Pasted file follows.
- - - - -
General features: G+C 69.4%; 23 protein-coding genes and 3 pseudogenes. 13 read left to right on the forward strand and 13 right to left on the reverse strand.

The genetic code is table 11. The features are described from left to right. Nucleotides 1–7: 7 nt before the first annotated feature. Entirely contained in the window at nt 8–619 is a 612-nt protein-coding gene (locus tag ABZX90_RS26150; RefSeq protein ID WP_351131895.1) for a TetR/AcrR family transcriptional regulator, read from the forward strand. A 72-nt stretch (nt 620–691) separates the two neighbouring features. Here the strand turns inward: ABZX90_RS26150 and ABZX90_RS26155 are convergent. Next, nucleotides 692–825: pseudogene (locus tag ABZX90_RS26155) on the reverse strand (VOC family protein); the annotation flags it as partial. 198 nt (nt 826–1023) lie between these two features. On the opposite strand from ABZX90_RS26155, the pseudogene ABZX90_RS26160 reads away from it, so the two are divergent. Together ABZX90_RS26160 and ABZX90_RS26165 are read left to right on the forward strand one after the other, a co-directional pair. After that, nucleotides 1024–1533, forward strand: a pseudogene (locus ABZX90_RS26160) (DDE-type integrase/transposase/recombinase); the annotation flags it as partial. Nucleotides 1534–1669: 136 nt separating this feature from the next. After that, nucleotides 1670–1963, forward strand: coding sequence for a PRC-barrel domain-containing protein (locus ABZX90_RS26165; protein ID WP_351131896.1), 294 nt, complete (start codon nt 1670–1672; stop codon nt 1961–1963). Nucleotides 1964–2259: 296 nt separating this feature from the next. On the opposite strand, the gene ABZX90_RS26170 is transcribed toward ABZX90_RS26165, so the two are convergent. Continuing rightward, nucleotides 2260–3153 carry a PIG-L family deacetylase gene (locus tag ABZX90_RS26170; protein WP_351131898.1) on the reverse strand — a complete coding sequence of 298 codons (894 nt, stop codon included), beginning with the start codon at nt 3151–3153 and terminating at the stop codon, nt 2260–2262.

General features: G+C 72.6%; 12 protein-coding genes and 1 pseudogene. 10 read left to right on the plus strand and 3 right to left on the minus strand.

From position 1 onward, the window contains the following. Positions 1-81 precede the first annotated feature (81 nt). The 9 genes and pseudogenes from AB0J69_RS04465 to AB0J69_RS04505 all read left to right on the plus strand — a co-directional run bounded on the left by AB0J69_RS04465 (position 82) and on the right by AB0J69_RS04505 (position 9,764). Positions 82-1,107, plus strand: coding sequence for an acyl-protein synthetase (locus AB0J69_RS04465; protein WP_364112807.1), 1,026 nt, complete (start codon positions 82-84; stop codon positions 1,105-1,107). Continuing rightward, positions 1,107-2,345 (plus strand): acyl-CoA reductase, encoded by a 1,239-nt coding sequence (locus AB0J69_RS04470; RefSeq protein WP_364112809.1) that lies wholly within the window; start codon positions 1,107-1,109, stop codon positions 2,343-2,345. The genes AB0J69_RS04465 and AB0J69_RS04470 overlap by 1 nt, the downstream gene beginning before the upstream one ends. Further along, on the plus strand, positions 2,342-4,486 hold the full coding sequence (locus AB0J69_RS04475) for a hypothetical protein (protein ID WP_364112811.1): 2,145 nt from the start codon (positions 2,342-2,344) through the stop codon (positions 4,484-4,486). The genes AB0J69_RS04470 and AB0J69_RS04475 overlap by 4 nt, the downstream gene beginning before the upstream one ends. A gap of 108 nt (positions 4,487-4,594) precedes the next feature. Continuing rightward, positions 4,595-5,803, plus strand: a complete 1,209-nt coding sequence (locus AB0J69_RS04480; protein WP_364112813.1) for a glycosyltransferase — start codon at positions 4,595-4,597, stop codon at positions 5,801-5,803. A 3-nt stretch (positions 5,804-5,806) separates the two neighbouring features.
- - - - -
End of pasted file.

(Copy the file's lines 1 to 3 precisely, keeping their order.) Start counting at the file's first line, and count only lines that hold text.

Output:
General features: G+C 69.4%; 23 protein-coding genes and 3 pseudogenes. 13 read left to right on the forward strand and 13 right to left on the reverse strand.

The genetic code is table 11. The features are described from left to right. Nucleotides 1–7: 7 nt before the first annotated feature. Entirely contained in the window at nt 8–619 is a 612-nt protein-coding gene (locus tag ABZX90_RS26150; RefSeq protein ID WP_351131895.1) for a TetR/AcrR family transcriptional regulator, read from the forward strand. A 72-nt stretch (nt 620–691) separates the two neighbouring features. Here the strand turns inward: ABZX90_RS26150 and ABZX90_RS26155 are convergent. Next, nucleotides 692–825: pseudogene (locus tag ABZX90_RS26155) on the reverse strand (VOC family protein); the annotation flags it as partial. 198 nt (nt 826–1023) lie between these two features. On the opposite strand from ABZX90_RS26155, the pseudogene ABZX90_RS26160 reads away from it, so the two are divergent. Together ABZX90_RS26160 and ABZX90_RS26165 are read left to right on the forward strand one after the other, a co-directional pair. After that, nucleotides 1024–1533, forward strand: a pseudogene (locus ABZX90_RS26160) (DDE-type integrase/transposase/recombinase); the annotation flags it as partial. Nucleotides 1534–1669: 136 nt separating this feature from the next. After that, nucleotides 1670–1963, forward strand: coding sequence for a PRC-barrel domain-containing protein (locus ABZX90_RS26165; protein ID WP_351131896.1), 294 nt, complete (start codon nt 1670–1672; stop codon nt 1961–1963). Nucleotides 1964–2259: 296 nt separating this feature from the next. On the opposite strand, the gene ABZX90_RS26170 is transcribed toward ABZX90_RS26165, so the two are convergent. Continuing rightward, nucleotides 2260–3153 carry a PIG-L family deacetylase gene (locus tag ABZX90_RS26170; protein WP_351131898.1) on the reverse strand — a complete coding sequence of 298 codons (894 nt, stop codon included), beginning with the start codon at nt 3151–3153 and terminating at the stop codon, nt 2260–2262.

General features: G+C 72.6%; 12 protein-coding genes and 1 pseudogene. 10 read left to right on the plus strand and 3 right to left on the minus strand.